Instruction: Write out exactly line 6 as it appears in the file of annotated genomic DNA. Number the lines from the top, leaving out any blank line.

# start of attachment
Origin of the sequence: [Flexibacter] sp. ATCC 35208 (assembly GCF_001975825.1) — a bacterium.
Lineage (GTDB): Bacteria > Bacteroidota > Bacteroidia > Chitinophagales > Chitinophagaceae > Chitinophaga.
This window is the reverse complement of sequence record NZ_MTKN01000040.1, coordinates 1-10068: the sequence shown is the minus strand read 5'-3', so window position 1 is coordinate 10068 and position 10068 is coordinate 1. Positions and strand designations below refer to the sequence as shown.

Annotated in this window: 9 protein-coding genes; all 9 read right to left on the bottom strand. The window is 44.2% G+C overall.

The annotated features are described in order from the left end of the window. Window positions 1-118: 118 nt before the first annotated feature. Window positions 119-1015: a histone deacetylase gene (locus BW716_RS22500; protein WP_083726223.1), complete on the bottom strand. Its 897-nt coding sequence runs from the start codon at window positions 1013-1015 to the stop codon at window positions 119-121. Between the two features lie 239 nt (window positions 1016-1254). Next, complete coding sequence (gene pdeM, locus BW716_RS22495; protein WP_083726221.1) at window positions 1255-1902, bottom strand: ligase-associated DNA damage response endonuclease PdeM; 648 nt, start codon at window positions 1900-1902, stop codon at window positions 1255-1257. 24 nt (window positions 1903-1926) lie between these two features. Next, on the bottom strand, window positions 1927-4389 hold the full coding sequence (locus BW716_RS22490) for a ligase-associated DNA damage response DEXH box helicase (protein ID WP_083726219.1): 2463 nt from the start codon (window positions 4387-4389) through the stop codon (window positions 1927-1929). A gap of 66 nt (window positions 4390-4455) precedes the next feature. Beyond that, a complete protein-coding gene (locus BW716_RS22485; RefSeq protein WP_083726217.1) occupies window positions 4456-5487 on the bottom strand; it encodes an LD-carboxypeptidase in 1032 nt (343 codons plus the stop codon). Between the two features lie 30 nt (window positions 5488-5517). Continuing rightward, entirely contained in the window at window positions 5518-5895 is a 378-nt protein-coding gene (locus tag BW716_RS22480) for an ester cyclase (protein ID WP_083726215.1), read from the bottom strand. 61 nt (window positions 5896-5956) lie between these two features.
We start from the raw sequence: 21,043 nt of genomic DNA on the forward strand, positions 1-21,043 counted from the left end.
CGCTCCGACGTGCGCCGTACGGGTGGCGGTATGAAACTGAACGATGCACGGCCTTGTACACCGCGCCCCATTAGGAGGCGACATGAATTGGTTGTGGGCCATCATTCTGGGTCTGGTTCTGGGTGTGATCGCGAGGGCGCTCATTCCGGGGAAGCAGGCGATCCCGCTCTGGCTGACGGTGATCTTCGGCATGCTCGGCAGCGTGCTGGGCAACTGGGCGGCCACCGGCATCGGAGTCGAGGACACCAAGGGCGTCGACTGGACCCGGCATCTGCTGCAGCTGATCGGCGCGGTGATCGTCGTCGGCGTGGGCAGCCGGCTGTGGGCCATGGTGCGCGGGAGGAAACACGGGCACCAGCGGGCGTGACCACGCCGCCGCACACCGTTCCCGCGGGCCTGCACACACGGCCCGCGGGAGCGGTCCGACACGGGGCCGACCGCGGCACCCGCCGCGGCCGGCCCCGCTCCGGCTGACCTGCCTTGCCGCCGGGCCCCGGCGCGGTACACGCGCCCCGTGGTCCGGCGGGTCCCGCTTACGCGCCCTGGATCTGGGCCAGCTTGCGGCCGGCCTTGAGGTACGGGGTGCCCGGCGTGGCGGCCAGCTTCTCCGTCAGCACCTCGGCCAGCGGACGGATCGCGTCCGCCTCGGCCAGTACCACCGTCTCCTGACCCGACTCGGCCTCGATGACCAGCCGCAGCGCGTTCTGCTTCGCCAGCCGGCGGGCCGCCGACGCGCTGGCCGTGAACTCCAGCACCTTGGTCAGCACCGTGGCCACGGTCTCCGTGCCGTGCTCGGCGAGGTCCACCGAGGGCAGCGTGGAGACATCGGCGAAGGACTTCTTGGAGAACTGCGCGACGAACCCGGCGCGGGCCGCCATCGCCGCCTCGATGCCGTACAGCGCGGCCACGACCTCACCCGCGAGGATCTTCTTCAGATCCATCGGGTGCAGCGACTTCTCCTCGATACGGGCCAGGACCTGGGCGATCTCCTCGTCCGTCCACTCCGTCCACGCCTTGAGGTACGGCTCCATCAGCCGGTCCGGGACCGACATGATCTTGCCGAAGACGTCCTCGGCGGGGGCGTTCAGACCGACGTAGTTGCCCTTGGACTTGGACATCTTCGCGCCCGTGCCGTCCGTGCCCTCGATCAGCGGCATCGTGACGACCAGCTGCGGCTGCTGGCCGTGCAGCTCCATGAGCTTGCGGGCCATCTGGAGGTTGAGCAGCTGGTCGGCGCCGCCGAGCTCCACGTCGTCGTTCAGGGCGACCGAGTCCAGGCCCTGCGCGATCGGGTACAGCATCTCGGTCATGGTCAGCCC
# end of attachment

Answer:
We start from the raw sequence: 21,043 nt of genomic DNA on the forward strand, positions 1-21,043 counted from the left end.